by Sean, staff writer of japan-guide.com
2012/06/04 - Tokyo Skytree
Today, on the 14th day since its official opening, I visited the Tokyo Skytree. For those who haven't heard, this is the new tallest structure in Japan, and it has also been entered into the Guinness Book of Records as the tallest tower in the world - as of now. In the world that we live in, countries compete to be the best this and the greatest that; to have the longest this and the highest that; who knows how long the Skytree would be able to hold its record, before another structure rises to dizzying heights and overtakes it.
I had arranged to meet with Schauwecker at 13:45 at the entrance to the Skytree. Arriving at Oshiage Station 10 minutes before, I thought that the time was more than enough to get to the meeting place, only to barely make it as I was slowed down more than expected by the massive crowd. Pace slowed to a crawl as I made my way through the Solamachi shopping complex and it was only a weekday afternoon; I wonder what it must be like over the weekends.
The four elevators serving the lower portion of the Skytree are each designed differently to represent the four seasons. In 50 seconds we were 350 meters above ground, looking down at everything else in the city of Tokyo - and beyond. On a day with clear skies, Mount Fuji can be seen from here, but I could only imagine on this occasion as the clouds obscured visibility.
Nevertheless, I enjoyed the aerial view that lay before me. I have always thought that cars are the cutest when looked at from far above: they resemble colorful toys neatly arranged in lines and systematically moving amongst buildings which appear like lego blocks.
I purchased another ticket and proceeded to the second observation deck (called Tembo Galleria) which was a further 100 meters higher. The view was great, although I have to be honest and mention that I would have enjoyed myself much more had it not been so crowded. Well, firstly the cafes were all packed and thus I wasn't able to catch a breather, and secondly there were usually black polka dots within my range of sight caused by the cascading droves of heads. You'd even have to queue up to enter the souvenir shop.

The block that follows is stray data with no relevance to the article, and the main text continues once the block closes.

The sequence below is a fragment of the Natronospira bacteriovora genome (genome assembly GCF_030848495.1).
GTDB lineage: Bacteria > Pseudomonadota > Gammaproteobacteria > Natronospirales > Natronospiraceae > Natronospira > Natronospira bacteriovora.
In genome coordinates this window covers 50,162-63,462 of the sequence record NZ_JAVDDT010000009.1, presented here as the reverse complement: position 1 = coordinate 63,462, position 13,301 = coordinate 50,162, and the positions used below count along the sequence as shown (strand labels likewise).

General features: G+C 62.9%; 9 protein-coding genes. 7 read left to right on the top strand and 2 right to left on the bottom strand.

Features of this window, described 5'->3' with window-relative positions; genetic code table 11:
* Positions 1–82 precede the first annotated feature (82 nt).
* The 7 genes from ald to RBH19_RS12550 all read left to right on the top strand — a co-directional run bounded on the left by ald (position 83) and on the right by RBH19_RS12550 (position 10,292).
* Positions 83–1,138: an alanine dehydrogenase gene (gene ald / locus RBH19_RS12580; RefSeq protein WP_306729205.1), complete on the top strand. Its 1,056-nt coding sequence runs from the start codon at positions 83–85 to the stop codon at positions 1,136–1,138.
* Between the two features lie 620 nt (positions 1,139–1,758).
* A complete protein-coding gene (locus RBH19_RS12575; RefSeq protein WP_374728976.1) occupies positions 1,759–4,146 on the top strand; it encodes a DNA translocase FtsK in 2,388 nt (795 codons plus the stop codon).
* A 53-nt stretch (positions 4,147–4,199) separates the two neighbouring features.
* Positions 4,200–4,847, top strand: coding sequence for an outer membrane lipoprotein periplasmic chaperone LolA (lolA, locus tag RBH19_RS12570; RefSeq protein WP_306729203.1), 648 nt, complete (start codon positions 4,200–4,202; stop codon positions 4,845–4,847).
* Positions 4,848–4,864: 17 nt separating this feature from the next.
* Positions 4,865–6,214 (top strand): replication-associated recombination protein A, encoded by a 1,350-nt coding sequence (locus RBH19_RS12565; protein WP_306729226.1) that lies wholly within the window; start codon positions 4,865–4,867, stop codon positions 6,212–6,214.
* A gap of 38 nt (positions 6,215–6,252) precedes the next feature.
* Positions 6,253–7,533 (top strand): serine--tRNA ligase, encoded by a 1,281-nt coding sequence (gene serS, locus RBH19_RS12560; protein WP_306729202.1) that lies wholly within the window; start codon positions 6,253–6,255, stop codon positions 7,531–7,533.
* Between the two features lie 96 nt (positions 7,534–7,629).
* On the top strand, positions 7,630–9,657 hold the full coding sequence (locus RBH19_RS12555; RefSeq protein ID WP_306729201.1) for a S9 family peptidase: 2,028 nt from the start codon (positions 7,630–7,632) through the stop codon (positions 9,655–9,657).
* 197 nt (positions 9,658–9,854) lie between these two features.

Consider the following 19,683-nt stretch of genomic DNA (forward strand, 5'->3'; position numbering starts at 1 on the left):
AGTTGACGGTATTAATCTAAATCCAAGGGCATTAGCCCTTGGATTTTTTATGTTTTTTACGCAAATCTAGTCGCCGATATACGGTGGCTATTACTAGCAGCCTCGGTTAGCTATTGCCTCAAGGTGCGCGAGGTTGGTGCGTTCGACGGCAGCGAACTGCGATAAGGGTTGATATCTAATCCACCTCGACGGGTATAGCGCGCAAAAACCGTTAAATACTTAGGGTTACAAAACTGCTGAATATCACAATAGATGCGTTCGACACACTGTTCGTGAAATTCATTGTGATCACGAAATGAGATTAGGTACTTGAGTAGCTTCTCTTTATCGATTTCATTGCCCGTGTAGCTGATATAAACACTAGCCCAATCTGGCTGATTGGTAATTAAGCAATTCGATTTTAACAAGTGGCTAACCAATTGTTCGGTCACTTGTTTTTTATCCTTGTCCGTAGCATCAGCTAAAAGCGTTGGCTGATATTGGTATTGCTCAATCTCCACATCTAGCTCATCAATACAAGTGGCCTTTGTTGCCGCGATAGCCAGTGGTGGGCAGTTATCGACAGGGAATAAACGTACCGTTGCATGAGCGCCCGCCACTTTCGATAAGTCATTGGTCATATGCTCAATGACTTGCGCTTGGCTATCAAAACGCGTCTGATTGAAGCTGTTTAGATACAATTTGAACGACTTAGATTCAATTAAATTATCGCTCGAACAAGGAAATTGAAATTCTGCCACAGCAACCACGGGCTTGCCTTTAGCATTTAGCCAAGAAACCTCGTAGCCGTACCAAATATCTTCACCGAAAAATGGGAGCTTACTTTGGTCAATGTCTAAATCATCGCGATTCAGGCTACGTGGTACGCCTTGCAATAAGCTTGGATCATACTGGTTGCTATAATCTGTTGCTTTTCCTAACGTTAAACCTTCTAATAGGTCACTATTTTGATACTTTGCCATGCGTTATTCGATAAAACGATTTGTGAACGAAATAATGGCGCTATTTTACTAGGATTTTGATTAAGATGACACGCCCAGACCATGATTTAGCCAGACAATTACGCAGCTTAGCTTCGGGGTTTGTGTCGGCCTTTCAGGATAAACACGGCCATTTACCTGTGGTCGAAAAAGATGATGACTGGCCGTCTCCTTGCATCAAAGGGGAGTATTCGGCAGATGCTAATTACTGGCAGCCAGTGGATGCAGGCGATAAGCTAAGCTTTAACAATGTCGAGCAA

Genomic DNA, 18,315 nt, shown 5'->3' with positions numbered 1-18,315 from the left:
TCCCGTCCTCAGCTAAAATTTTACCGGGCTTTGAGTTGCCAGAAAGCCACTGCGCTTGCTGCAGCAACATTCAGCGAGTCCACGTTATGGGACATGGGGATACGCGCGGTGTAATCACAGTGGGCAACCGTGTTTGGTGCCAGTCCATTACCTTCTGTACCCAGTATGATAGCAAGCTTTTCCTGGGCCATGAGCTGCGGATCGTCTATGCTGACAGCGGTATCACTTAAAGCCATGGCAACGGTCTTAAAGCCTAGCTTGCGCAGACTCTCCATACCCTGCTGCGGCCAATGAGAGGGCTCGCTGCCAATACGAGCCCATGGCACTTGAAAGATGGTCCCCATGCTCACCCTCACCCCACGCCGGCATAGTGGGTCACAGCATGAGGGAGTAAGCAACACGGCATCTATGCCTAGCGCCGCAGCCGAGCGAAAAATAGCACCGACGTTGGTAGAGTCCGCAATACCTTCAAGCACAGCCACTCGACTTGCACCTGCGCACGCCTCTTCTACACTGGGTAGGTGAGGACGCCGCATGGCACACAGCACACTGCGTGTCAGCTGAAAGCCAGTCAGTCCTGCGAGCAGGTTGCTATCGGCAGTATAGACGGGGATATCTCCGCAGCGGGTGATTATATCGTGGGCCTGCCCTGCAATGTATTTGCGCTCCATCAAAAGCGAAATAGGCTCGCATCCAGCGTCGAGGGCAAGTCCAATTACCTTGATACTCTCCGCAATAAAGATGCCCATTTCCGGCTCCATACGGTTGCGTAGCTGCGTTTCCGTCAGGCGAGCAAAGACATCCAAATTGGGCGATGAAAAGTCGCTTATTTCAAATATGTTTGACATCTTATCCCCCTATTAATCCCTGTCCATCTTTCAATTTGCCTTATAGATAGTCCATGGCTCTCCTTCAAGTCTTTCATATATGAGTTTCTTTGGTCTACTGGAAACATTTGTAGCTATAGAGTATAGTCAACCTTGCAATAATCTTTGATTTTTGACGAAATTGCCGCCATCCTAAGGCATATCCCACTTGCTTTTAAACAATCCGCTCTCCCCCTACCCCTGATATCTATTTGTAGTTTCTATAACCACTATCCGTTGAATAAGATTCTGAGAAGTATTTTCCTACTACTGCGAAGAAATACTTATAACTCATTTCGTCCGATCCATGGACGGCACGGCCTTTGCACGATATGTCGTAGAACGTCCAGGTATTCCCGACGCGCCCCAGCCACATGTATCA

"634" in Japanese sounds like "Musashi", the name by which the surrounding region used to be called
For the rest of my visit I toured around the Solamachi complex. The mix of shops was good. There were, as at any shopping complex, boutiques carrying famous brand names; but more interestingly, there were many other shops with unique concepts and goods on sale. One of the shops, for example, exhibited and sold products in their traditional packaging from decades ago. Another was a bar/pub selling different kinds of beer from around the world.
I finally found a spot to quench my thirst at a chic open air cafe. Looking around, I saw many excited people pointing their cameras at the tower which was towering above us. I looked up and took another second to marvel at the tremendous architectural feat. After the rest, I visited the Dome Garden on the eighth story of the east side of the complex. The scenery from the garden was pretty nice with views of the Skytree in the setting sun.
I will definitely be coming to the Skytree Town again, especially since I have yet to visit the Sumida Aquarium, which I was told to be very well done. I will wait though, until the crowds have subsided somewhat. That could yet take a couple more months, judging by the interest generated by this latest must-see landmark of Japan.